A freestyle or freefly team's camera flyer may be the member of the team with the most work to do. A little insight may help you get started off right and enable you to achieve as much as possible during your training.  more »

POPS Turns Phifty

The Parachutists Over Phorty Society celebrated its 50th anniversary at its annual POPS SpringFest at Florida Skydiving Center in Lake Wales March 16-20. As the organization celebrates the milestone year, it still fosters the same principles that brought together the original band of aging skydivers in 1966: to promote safety, camaraderie and good, clean fun while skydiving. The dedication of POPS members throughout the U.S. and around the world is the secret to the group’s longevity. Those who join POPS find themselves united with virtual strangers who instantly look upon them as friends. more »

Good Canopies, Bad Decisions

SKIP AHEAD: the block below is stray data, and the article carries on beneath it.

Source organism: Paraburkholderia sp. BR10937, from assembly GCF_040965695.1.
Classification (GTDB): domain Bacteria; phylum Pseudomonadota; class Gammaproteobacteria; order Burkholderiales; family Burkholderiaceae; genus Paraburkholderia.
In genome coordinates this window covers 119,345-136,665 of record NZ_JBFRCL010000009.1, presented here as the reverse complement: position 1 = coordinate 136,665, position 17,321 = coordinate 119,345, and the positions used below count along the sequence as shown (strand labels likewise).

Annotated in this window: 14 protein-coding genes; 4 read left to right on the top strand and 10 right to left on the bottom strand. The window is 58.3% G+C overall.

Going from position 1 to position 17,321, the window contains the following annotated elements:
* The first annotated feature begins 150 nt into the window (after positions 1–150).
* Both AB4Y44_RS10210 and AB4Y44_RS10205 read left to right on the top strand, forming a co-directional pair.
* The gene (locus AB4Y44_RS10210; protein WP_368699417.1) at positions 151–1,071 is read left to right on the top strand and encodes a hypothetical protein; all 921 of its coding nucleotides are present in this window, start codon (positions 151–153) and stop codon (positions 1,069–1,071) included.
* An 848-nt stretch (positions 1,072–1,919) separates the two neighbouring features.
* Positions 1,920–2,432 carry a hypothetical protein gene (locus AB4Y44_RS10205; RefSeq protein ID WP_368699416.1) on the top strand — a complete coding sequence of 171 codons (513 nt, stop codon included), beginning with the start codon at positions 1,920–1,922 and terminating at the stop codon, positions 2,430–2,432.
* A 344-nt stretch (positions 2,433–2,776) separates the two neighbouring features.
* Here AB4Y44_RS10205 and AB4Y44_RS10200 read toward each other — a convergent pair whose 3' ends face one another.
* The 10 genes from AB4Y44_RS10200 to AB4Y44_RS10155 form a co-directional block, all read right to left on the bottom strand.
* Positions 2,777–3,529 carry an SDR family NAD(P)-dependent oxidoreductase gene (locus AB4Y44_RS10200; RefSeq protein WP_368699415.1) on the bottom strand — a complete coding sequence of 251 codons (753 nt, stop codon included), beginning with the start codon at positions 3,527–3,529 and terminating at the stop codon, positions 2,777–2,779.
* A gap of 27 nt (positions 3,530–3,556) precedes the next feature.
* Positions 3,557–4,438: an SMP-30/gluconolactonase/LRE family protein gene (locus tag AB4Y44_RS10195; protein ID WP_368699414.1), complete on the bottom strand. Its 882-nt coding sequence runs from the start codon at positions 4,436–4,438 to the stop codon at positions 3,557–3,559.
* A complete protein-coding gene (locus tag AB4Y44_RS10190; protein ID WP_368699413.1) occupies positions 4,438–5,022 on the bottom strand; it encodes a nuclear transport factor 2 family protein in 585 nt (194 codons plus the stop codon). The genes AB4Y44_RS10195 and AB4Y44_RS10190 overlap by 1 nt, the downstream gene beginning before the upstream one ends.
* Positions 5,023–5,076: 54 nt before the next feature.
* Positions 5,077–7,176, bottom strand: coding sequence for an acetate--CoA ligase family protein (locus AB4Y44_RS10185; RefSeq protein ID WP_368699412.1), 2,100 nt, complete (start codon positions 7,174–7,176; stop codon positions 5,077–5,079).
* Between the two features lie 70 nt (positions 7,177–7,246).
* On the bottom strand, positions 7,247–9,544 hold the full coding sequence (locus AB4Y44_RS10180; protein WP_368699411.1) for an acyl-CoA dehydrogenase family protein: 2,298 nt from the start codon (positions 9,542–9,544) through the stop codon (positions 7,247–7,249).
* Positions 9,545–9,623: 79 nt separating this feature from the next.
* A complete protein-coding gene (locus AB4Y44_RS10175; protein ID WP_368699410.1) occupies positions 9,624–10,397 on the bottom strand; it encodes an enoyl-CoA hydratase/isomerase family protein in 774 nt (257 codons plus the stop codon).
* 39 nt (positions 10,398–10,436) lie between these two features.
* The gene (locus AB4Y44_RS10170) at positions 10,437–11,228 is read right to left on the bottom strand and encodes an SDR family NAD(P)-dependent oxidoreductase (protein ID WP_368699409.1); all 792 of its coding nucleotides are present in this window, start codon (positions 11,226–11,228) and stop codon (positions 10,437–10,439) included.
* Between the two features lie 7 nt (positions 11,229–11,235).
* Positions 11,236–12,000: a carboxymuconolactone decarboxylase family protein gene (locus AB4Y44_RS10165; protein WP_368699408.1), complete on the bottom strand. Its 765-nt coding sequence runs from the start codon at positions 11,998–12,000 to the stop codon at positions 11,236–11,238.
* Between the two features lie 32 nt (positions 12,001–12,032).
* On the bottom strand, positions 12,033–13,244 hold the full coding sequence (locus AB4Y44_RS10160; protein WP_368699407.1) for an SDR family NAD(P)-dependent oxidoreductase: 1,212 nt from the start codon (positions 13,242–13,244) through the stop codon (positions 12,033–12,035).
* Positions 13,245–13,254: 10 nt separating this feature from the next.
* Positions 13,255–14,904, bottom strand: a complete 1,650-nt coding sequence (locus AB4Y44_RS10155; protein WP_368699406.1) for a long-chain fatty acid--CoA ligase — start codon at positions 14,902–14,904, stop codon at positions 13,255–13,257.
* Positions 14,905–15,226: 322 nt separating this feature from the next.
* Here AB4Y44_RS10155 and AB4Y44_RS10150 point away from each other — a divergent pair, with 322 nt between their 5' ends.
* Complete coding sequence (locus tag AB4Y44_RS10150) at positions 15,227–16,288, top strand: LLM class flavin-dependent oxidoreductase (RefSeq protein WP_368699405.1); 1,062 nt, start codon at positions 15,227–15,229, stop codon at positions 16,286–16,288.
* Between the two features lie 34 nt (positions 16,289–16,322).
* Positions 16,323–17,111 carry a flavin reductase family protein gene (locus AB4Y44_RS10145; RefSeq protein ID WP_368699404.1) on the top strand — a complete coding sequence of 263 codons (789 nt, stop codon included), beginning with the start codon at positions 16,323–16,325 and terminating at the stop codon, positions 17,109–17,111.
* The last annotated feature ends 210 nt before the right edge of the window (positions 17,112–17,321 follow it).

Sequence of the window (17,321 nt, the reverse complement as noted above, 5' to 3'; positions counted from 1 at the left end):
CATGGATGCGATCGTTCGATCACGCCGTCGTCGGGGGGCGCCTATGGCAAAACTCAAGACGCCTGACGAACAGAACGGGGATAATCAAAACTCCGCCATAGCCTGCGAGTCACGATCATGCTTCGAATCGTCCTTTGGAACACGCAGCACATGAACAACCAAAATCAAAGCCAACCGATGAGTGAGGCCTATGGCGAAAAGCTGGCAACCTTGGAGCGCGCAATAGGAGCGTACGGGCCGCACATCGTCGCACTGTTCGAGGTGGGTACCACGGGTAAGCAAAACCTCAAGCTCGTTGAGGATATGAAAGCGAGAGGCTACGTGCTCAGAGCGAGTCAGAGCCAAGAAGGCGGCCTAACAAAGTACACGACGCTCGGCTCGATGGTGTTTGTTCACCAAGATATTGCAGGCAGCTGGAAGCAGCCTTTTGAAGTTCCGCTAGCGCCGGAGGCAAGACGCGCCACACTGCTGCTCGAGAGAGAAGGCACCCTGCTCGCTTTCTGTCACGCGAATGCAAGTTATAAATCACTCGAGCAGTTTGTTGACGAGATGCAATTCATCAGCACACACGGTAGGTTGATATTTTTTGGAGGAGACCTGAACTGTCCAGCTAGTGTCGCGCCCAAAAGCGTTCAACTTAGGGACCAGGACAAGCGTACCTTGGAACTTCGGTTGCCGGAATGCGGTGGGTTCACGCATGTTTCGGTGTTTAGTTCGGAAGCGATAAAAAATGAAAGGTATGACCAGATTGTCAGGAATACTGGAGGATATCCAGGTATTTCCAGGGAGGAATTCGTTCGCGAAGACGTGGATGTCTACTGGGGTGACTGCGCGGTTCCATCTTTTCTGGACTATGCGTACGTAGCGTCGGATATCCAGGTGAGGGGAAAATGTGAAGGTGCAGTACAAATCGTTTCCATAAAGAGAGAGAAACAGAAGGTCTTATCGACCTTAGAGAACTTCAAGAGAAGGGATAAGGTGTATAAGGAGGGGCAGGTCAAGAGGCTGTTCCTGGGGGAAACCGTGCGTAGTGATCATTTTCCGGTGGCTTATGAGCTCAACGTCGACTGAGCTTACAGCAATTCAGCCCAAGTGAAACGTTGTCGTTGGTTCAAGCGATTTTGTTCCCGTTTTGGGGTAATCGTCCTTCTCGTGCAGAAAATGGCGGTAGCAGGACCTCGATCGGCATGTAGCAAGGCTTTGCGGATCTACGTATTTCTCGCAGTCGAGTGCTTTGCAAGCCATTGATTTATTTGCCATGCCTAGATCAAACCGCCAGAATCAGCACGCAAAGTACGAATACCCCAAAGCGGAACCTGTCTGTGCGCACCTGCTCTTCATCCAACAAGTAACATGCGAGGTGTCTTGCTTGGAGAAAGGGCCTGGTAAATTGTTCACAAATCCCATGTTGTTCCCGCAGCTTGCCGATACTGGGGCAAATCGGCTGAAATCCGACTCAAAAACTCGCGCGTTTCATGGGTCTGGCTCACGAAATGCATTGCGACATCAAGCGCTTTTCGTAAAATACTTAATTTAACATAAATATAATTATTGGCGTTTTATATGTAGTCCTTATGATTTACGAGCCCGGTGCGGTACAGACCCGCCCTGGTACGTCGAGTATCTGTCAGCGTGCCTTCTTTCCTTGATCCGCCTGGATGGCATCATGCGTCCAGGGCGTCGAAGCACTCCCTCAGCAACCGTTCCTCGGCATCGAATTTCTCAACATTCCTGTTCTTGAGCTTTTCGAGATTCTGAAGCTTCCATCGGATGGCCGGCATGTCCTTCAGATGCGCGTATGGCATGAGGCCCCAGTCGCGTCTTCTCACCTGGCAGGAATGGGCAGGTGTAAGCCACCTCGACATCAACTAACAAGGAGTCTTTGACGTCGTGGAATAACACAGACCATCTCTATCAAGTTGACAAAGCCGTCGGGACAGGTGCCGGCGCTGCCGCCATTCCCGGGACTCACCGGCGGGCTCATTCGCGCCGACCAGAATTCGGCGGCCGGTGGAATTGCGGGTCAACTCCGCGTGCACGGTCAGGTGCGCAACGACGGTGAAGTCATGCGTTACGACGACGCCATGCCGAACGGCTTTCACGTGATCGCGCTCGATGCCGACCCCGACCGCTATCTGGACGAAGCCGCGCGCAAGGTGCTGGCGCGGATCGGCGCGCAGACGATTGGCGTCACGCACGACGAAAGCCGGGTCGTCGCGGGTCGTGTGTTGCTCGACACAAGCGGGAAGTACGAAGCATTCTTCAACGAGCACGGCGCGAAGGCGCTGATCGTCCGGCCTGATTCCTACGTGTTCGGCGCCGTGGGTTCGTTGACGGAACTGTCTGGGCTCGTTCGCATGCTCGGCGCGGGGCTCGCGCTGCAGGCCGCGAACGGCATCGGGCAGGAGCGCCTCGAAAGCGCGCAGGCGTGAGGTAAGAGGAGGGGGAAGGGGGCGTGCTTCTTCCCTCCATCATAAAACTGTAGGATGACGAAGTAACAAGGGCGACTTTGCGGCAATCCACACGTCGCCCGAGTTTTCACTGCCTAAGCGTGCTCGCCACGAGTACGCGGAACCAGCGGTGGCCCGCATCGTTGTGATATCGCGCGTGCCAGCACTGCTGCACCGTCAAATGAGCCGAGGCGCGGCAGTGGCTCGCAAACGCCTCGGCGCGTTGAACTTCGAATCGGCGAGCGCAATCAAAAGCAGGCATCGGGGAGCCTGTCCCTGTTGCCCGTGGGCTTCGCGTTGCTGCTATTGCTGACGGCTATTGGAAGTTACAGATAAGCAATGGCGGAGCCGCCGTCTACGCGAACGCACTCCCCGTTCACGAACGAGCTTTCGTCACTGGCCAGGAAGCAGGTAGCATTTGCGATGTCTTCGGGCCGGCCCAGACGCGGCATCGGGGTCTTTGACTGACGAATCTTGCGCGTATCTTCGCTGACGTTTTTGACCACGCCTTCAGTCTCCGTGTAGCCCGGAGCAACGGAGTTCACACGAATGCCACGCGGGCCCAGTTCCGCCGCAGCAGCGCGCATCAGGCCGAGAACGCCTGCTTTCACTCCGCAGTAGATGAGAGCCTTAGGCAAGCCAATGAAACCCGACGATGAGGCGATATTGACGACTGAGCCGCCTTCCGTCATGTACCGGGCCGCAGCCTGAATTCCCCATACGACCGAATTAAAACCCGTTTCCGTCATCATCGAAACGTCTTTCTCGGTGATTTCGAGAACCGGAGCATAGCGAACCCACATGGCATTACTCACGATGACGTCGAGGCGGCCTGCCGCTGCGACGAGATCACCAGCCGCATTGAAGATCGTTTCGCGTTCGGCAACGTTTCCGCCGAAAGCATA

This article was originally published at houston.skydivespaceland.com and is reprinted with the permission of the author and Skydive Spaceland—Houston in Rosharon, Texas. more »

Ageless Sky—Part Two

Last month, part one of this series scouted out some data that suggests skydiving is still a reasonable thing to do for people getting up in years … if …
American skydivers may find it hard to imagine the imposition of an upper-age limit on their sport, but it’s already part of the skydiving landscape in Great Britain. The British Parachute Association still allows tandem jumping for newcomers at any age with a medical release. However, BPA’s Operations Manual prohibits anyone aged 55 years or over to undergo “initial ‘solo’ parachute training.” BPA makes an exception for students who started training solo (tandems don’t count) prior to 55. more »

Ageless Sky—Part One

Skydiving is a high-risk sport that relies on quick thinking, fast reflexes and the kinds of things people in their 50s and up can no longer count on. Their risk of an accident increases with age. At some point, you have to know when to throw in the towel. Let’s face it: Older people shouldn’t be skydivers.